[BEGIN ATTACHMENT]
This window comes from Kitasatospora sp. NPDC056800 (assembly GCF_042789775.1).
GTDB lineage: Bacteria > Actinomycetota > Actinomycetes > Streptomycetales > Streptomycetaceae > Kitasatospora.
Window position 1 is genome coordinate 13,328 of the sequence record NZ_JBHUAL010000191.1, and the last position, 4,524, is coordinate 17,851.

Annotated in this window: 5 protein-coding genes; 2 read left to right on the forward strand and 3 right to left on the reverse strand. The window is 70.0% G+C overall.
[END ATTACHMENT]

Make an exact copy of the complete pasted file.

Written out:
This window comes from Kitasatospora sp. NPDC056800 (assembly GCF_042789775.1).
GTDB lineage: Bacteria > Actinomycetota > Actinomycetes > Streptomycetales > Streptomycetaceae > Kitasatospora.
Window position 1 is genome coordinate 13,328 of the sequence record NZ_JBHUAL010000191.1, and the last position, 4,524, is coordinate 17,851.

Annotated in this window: 5 protein-coding genes; 2 read left to right on the forward strand and 3 right to left on the reverse strand. The window is 70.0% G+C overall.